The 45th session of the World Heritage Committee, which was held from September 10 to 25, 2023 in Riyadh, Saudi Arabia, as every year ensured equitable geographical distribution. Thus, of the 42 new sites inscribed on the UNESCO World Heritage List, five are on the African continent, which now exceeds the mark of 100 sites inscribed.
Among the five, Rwanda has its first two inscriptions: the Nyungwe National Park – an important site for the conservation of Central Africa’s rainforests – and the Genocide Memorial Sites (Nyamata, Murambi, Gisozi and Bisesero). While the forest massif of Odzala-Kokoua (Republic of Congo), the cultural landscape of Gedeo country (Ethiopia) and the island of Djerba (Tunisia) have also been added, the site of the dry forests of Andrefana (Madagascar) and the Koutammakou site (Togo) were extended.
The 45th session of the Committee was also marked by the removal of the Tombs of the Kings of Buganda at Kasubi from the List of World Heritage in Danger, thanks to a restoration program led by Uganda and local communities. The site was included on the List of Heritage in Danger in 2010, after a violent fire devastated the tombs.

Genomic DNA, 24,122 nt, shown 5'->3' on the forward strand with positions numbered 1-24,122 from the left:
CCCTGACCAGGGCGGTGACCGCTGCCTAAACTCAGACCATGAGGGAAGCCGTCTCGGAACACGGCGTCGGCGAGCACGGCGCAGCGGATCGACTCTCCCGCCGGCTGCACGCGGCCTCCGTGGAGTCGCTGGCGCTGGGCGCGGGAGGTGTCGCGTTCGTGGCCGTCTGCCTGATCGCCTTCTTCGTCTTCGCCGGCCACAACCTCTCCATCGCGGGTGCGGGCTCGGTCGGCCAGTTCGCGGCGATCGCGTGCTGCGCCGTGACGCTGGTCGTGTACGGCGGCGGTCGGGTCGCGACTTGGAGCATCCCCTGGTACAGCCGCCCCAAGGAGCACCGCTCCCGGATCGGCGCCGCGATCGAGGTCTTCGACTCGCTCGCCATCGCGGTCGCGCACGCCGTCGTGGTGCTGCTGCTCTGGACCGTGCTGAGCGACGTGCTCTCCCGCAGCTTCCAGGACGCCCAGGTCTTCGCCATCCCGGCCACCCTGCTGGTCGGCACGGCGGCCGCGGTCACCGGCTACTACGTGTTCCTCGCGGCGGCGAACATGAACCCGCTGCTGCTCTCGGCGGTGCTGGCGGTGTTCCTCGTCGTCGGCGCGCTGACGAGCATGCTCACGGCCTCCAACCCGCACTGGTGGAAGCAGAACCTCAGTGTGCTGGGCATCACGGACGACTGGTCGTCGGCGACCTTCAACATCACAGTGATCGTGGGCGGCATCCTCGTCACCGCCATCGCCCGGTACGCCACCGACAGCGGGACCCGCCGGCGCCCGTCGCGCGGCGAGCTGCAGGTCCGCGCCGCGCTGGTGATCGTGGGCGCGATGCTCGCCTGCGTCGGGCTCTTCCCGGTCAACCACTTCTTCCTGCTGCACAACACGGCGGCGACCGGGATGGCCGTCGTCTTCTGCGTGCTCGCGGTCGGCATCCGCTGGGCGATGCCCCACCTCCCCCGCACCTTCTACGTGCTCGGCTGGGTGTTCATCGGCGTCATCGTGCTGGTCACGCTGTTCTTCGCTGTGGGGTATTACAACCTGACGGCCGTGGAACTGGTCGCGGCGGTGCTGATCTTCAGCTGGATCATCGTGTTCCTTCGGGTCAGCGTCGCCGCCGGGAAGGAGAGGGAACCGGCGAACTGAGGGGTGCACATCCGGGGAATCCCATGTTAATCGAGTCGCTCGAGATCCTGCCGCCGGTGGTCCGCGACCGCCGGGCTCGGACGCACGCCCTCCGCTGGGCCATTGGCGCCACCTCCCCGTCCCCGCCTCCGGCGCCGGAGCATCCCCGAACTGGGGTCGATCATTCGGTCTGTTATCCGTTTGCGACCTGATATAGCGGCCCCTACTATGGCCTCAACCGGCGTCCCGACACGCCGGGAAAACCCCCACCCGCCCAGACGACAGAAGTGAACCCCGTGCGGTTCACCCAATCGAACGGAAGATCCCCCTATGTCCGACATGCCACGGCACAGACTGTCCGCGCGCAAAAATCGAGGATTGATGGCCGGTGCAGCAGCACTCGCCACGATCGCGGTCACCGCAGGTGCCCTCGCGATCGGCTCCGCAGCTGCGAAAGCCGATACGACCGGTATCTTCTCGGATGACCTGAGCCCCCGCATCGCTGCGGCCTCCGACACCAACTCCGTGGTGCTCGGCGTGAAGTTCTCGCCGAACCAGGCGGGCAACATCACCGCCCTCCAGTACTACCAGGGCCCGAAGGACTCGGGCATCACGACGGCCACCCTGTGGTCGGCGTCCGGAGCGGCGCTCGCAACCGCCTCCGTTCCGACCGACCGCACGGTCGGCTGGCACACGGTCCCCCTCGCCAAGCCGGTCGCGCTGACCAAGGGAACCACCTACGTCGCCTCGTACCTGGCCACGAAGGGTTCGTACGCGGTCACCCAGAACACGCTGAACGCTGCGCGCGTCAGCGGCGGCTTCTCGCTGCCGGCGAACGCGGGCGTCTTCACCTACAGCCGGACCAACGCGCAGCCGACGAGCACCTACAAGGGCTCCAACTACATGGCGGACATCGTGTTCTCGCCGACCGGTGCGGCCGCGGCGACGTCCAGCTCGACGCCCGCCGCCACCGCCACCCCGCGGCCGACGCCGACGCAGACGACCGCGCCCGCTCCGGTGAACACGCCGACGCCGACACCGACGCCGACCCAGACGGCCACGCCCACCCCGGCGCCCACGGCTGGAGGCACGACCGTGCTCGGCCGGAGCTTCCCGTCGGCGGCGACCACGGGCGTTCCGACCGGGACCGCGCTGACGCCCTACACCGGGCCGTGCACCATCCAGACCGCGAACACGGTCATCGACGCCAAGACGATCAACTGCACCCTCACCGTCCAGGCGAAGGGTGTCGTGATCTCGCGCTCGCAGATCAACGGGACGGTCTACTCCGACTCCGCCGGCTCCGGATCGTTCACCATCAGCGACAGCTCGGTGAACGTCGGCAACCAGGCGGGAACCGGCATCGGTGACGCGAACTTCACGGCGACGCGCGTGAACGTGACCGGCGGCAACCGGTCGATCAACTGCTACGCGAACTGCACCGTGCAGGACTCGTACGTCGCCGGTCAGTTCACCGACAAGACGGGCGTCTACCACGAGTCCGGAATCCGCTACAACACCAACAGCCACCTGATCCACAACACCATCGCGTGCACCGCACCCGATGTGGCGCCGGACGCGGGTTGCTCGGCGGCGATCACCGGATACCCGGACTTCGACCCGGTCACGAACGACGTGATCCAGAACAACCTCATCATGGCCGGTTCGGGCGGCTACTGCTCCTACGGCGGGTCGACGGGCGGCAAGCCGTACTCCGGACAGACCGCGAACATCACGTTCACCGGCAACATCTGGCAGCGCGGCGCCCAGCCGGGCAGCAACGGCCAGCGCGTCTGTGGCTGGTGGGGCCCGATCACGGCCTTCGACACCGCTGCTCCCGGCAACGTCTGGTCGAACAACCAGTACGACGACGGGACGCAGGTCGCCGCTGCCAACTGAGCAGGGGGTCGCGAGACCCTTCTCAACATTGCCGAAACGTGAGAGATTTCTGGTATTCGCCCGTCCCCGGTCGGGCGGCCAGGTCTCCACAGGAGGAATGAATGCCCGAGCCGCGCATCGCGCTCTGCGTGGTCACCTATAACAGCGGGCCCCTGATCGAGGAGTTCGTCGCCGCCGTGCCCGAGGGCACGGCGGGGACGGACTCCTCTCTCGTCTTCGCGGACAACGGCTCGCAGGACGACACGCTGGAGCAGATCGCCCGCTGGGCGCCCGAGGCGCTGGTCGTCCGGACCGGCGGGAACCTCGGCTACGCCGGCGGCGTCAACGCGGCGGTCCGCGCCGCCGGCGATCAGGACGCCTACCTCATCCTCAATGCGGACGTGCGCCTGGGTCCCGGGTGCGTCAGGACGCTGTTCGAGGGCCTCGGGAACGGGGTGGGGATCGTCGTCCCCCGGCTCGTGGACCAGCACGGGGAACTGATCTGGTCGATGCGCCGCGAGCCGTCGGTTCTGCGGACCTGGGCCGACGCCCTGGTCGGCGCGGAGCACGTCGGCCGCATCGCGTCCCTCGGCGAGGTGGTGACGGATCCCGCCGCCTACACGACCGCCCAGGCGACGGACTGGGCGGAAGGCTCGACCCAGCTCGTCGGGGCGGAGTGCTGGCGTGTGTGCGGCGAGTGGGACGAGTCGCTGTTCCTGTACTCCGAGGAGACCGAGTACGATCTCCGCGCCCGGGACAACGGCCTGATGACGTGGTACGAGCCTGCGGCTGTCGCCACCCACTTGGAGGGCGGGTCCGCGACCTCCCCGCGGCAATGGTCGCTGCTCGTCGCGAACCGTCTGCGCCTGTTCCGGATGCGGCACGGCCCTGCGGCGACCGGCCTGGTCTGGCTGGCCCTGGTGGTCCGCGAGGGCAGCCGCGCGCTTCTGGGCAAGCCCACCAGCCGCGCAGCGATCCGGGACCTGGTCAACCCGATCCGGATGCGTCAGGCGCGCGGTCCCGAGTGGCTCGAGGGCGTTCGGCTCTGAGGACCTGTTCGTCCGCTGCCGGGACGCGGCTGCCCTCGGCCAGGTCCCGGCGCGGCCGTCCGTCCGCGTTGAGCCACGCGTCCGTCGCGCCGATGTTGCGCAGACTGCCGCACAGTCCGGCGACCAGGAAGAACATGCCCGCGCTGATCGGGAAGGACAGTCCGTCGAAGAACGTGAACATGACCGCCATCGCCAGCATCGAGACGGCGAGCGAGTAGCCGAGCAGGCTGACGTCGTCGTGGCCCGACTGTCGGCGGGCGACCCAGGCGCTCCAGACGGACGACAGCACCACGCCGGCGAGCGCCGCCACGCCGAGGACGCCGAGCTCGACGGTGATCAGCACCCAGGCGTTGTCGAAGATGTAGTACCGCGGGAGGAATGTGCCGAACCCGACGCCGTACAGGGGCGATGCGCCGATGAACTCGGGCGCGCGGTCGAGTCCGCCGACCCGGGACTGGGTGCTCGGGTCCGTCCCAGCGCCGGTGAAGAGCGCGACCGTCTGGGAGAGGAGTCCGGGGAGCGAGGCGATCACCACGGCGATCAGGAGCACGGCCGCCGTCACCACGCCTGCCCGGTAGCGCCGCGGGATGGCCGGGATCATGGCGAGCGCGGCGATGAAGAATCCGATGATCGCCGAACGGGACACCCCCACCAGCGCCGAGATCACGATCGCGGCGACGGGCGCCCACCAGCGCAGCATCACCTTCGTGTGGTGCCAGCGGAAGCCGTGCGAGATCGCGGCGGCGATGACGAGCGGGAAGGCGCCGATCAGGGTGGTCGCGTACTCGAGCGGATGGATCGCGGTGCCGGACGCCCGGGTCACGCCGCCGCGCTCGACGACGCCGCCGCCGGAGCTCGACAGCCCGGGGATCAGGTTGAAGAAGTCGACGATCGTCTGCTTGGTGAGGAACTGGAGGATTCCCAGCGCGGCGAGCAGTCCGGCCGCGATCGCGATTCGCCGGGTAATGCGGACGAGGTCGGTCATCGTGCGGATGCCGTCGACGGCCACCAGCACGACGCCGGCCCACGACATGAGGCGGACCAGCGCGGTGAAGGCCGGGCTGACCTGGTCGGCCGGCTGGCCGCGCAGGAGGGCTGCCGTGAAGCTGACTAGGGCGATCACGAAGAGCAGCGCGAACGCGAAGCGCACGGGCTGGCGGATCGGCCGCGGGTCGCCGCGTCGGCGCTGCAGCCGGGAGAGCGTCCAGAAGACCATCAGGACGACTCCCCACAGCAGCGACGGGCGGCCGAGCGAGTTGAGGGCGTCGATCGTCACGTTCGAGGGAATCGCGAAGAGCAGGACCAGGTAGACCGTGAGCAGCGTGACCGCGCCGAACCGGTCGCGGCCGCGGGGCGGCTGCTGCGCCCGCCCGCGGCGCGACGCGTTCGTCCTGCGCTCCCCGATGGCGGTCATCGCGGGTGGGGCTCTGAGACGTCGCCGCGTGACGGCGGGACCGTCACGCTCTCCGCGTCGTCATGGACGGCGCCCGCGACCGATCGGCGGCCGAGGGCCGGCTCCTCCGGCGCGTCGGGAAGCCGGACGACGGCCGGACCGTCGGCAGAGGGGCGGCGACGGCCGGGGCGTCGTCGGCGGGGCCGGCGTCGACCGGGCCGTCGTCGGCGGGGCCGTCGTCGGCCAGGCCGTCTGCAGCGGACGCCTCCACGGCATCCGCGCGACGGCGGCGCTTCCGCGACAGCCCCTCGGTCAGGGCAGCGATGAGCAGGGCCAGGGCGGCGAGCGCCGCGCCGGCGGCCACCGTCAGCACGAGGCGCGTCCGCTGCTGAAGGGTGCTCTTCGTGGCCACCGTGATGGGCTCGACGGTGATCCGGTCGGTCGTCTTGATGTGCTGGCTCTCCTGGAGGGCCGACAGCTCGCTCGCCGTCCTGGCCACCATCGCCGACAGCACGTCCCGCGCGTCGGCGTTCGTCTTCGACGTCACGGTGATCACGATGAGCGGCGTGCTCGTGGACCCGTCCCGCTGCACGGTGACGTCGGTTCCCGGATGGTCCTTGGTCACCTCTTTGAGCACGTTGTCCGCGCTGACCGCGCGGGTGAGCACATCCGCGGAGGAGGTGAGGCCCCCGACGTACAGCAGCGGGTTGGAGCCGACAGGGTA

In France, the Maison Carrée of Nîmes, a Roman temple completed in the early 1st century AD, as well as the volcanoes and forests of Montagne Pelée and the Pitons of northern Martinique, were added to the List . As places of memory are now eligible, the 139 funeral and memorial sites from the First World War (Western Front) located between northern Belgium and eastern France have also been registered.
Two Ukrainian sites, the Saint Sophia Cathedral and the complex of monastic buildings and Lavra of Kiev, as well as the historic center of Lviv, joined the historic center of Odessa – inscribed in January 2023 – on the World Heritage List in danger, due to threats linked to Russian bombings.
In total, 33 new cultural sites and 9 natural sites were inscribed, bringing the overall list to 1,199 inscribed sites (993 cultural, 227 natural, 39 mixed).
Six World Heritage sites, located in Ivory Coast, Ghana, Egypt, Haiti, Marshall Islands and Sri Lanka, have received international funds totaling $336,000 (approximately €318,000). ) to support local conservation projects. These funds are in addition to those already granted to more than thirty sites in 2022 and 2023, for a total of more than one million dollars.